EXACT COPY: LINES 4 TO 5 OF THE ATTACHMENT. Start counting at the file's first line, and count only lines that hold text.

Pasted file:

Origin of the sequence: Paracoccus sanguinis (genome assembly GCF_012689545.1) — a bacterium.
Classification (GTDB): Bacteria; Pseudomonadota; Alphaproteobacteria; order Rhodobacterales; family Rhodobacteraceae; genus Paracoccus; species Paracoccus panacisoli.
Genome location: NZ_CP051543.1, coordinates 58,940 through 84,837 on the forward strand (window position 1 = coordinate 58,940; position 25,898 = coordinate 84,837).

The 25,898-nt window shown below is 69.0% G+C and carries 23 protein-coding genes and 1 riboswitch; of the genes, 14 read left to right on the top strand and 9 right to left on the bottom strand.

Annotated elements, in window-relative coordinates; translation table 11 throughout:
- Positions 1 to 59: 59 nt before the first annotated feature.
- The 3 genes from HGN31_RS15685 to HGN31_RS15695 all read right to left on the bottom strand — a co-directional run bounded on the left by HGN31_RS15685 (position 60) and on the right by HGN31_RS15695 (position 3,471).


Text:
The 25,898-nt window shown below is 69.0% G+C and carries 23 protein-coding genes and 1 riboswitch; of the genes, 14 read left to right on the top strand and 9 right to left on the bottom strand.

Annotated elements, in window-relative coordinates; translation table 11 throughout: